We were instructed to wait in the canteen after we finished our exams to wait for those of us valiantly scribbling to the final seconds of the exam period and to adjourn once everyone had conceded defeat, together to the classroom to receive our results. I took comfort in a hot cup of coffee with a generous dose of condensed milk.
A woebegone Pierre joined me at the table for coffee. "You know," he said ruefully. "Before the exam I would have been happy to get 85 percent. But now I am thinking, if I get 75 percent, I would be very happy!!" Right, and he as a Heli Union candidate had to sit for the 100 questions, while I faced 60, and yet I felt exactly as he did.
Anyway, it was the last day. A half hour later we were gathered in the classroom, and a beaming Rajoo came in with our results. Nobody looked at anyone else's results. But without question everybody passed, evidenced by the handout of graduation certificates. At this stage of the game, that was all that mattered.
Photography sessions were spartanly unceremonious. The cameraman was an accosted technical student armed with almost everyone's cellphones.
It is almost with certainty that I felt nobody would use any of the exchanged e-mail addresses to write to each other. It is wafer-thin enough a commitment to keep afloat even with our workmates let alone people whom we know will be inundated with the scourges of everyday worklife, me included. It was with this thought that I decided to lead all 6 of them on a merry treacle chase through the Friday mosque jams to a dingy mamak shop in TTDI Jaya, intending for a true-blue Indian food shop with delectable dishes but it had vanished in my many years of absence from their patronage. So Restoran Subhani it was in lieu. And to my surprise, this joint was scalp-sweatingly good!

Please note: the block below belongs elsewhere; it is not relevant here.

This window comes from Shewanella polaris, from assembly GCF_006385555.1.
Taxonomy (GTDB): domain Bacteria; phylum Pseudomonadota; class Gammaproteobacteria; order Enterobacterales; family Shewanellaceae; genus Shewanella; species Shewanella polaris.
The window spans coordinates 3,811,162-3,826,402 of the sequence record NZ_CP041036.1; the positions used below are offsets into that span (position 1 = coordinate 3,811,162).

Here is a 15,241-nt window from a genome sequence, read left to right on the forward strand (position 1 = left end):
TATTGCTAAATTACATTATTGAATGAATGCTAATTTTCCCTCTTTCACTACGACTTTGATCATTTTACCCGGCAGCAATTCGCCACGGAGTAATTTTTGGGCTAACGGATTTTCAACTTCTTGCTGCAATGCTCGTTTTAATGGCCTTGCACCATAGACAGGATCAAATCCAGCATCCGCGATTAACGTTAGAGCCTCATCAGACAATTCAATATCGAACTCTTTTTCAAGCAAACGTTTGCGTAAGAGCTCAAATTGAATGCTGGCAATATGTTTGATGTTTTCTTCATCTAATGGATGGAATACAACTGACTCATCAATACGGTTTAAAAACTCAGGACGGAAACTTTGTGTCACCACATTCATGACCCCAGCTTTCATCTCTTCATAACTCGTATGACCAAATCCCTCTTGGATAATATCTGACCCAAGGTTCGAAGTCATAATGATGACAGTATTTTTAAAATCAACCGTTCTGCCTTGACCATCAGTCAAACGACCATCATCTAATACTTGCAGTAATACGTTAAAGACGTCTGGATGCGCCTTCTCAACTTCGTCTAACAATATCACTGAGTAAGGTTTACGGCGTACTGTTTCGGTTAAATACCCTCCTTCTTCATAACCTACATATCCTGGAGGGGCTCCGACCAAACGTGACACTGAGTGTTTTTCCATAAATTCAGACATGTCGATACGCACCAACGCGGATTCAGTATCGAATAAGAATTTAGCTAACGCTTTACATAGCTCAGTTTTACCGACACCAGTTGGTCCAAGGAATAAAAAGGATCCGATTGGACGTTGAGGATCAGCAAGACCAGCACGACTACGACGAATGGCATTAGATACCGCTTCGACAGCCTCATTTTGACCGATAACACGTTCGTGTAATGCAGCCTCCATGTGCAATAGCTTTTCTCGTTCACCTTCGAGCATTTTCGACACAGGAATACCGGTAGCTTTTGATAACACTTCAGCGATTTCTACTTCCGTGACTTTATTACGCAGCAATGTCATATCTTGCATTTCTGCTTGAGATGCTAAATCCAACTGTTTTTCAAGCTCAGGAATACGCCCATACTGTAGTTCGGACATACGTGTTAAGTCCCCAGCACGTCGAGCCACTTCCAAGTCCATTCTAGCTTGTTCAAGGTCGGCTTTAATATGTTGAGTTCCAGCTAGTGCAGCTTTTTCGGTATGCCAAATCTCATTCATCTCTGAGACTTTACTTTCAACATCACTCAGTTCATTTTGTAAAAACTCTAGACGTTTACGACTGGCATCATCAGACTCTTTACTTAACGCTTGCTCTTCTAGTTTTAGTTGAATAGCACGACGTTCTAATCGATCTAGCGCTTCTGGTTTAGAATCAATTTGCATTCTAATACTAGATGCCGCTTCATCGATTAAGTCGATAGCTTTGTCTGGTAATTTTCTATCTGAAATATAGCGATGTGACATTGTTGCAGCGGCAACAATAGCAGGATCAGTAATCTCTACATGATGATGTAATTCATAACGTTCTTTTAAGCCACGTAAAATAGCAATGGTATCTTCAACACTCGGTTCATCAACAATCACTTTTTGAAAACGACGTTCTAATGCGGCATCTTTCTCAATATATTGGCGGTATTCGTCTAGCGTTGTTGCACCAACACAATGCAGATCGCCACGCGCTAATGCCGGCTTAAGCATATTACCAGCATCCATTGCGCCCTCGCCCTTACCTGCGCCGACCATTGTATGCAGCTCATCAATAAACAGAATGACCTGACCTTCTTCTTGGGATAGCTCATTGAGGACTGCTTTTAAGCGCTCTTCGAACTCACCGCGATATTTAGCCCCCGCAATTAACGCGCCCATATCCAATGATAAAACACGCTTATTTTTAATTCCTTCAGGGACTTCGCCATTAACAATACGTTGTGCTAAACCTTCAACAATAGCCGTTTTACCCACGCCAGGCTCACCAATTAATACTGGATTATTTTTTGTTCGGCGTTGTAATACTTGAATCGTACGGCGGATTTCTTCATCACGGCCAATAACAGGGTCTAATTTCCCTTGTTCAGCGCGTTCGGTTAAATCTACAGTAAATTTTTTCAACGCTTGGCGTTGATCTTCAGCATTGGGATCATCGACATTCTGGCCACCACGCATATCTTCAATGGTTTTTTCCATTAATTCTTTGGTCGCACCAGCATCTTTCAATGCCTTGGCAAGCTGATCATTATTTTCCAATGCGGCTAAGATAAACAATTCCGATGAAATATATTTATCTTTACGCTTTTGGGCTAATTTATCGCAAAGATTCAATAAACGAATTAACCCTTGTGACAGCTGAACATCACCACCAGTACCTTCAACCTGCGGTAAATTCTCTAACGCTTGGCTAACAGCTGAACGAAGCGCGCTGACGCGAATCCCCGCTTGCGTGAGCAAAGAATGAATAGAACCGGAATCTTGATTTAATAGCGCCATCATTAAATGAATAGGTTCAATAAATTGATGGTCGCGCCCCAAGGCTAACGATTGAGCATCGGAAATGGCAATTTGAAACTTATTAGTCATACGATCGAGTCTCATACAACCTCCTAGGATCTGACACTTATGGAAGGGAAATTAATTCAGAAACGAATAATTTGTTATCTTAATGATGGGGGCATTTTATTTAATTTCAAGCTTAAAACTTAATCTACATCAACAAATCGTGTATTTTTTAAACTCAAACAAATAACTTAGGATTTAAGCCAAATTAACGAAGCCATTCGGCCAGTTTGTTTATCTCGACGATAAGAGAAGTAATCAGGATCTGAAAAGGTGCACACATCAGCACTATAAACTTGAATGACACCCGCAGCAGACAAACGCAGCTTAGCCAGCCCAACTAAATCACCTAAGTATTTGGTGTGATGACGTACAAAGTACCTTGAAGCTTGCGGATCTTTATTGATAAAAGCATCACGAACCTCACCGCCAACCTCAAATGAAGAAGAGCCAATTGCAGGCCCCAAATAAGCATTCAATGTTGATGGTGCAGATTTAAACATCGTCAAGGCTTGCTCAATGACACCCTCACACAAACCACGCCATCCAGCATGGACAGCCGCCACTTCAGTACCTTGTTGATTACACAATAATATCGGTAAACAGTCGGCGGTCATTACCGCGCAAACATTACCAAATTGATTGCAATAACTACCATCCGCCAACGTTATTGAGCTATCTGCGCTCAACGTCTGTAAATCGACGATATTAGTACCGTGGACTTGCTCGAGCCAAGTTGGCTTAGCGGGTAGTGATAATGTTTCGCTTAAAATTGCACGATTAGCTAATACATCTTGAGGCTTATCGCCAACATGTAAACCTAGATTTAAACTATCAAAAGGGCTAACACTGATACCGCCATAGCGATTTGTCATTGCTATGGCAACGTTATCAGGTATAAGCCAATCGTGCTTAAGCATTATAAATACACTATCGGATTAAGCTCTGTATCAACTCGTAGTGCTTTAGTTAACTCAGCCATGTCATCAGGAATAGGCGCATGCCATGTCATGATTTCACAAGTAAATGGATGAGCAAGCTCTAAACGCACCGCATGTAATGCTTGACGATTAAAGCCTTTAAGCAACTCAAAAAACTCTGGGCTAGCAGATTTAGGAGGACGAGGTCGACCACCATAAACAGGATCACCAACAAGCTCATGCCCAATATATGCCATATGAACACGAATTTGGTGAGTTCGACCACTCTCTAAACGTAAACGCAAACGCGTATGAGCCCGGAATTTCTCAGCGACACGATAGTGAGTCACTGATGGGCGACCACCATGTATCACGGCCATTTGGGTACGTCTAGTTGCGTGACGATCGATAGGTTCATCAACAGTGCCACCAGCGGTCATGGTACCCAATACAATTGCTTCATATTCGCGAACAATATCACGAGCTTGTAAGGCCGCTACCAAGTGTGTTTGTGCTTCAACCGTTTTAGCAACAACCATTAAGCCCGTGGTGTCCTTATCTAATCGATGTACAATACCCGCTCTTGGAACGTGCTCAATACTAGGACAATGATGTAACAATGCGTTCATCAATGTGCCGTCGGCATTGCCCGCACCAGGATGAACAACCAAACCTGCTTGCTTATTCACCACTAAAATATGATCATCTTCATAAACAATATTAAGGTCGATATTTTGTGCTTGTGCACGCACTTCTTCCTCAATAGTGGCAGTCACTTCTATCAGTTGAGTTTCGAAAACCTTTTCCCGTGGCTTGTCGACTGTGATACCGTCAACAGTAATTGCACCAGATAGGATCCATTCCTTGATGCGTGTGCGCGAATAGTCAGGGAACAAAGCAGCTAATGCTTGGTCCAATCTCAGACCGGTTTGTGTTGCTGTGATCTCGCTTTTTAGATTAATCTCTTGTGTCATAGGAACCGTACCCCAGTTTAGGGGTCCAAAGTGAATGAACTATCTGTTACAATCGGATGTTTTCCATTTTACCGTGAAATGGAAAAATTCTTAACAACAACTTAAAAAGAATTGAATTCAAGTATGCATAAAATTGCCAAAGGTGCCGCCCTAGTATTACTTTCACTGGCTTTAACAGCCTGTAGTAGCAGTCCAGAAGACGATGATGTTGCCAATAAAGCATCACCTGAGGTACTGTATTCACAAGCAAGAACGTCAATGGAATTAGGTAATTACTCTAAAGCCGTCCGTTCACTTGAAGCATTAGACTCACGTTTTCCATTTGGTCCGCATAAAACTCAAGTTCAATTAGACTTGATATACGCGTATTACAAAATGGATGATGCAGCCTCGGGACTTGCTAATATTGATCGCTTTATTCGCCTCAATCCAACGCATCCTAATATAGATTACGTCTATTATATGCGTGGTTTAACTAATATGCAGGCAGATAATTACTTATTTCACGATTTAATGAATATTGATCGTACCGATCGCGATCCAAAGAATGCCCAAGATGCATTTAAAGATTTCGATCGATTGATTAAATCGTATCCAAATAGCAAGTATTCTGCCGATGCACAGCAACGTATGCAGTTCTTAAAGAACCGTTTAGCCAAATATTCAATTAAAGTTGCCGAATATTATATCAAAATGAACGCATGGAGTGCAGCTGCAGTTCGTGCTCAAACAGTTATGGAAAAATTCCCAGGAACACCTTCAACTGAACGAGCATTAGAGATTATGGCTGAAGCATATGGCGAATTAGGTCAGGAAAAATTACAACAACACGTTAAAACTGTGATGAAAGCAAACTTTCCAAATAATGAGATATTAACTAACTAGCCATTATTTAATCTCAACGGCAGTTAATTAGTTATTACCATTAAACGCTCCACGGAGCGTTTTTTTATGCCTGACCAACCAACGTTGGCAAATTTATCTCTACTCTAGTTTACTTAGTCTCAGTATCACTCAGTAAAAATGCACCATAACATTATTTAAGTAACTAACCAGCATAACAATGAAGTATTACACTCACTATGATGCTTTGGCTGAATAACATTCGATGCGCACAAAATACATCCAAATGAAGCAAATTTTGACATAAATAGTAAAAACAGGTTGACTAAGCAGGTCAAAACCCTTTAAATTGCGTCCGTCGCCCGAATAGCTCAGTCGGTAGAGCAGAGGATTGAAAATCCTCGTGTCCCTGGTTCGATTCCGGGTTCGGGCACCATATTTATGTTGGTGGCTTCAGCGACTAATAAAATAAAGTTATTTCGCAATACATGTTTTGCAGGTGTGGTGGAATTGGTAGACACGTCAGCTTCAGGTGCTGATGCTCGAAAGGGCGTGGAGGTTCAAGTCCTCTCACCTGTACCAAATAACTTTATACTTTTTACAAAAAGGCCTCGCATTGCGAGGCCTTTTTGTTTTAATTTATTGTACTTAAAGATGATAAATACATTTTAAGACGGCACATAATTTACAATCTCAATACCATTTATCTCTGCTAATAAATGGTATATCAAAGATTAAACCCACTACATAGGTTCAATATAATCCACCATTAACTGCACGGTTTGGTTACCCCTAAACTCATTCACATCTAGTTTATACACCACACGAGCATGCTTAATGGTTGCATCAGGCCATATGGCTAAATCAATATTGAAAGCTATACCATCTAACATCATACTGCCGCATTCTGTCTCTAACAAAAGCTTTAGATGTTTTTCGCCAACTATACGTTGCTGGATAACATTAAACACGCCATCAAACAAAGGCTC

This round of indulgent consumption they did appreciate after having "ain't nothing but maggoty bread for ten stinkin' days". Our goodbyes thereafter were brief.
And thus passed my two weeks of ground school in Agusta Westland Training Academy, Subang. I can only conclude that with their current stock of lecturers, being counted amongst the brotherhood of AW Academies is well deserved. My coursemates will agree most heartily.